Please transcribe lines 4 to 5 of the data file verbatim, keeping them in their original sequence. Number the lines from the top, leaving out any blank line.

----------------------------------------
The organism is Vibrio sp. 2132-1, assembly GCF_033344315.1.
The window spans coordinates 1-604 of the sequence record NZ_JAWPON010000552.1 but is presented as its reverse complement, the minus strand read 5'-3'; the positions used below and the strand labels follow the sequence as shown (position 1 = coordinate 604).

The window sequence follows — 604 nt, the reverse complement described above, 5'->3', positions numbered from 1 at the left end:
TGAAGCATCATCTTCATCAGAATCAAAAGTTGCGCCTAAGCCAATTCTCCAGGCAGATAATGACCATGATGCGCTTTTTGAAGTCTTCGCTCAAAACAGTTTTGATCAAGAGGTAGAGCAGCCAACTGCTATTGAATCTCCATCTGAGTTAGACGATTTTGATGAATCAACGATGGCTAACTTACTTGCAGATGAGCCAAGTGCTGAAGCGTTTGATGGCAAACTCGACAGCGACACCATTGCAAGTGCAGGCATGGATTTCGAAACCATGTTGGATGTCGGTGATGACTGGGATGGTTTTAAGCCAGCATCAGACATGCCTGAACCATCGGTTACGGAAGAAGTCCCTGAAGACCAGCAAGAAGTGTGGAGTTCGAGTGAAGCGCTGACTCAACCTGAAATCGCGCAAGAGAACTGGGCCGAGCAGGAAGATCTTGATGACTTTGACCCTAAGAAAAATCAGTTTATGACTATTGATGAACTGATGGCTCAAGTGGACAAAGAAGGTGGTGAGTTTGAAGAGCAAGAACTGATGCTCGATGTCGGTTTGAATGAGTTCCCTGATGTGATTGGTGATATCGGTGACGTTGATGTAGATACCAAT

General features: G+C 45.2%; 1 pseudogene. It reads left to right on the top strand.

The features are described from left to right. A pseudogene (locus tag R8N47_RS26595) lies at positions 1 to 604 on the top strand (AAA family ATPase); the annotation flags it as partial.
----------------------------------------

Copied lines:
TGAAGCATCATCTTCATCAGAATCAAAAGTTGCGCCTAAGCCAATTCTCCAGGCAGATAATGACCATGATGCGCTTTTTGAAGTCTTCGCTCAAAACAGTTTTGATCAAGAGGTAGAGCAGCCAACTGCTATTGAATCTCCATCTGAGTTAGACGATTTTGATGAATCAACGATGGCTAACTTACTTGCAGATGAGCCAAGTGCTGAAGCGTTTGATGGCAAACTCGACAGCGACACCATTGCAAGTGCAGGCATGGATTTCGAAACCATGTTGGATGTCGGTGATGACTGGGATGGTTTTAAGCCAGCATCAGACATGCCTGAACCATCGGTTACGGAAGAAGTCCCTGAAGACCAGCAAGAAGTGTGGAGTTCGAGTGAAGCGCTGACTCAACCTGAAATCGCGCAAGAGAACTGGGCCGAGCAGGAAGATCTTGATGACTTTGACCCTAAGAAAAATCAGTTTATGACTATTGATGAACTGATGGCTCAAGTGGACAAAGAAGGTGGTGAGTTTGAAGAGCAAGAACTGATGCTCGATGTCGGTTTGAATGAGTTCCCTGATGTGATTGGTGATATCGGTGACGTTGATGTAGATACCAAT

General features: G+C 45.2%; 1 pseudogene. It reads left to right on the top strand.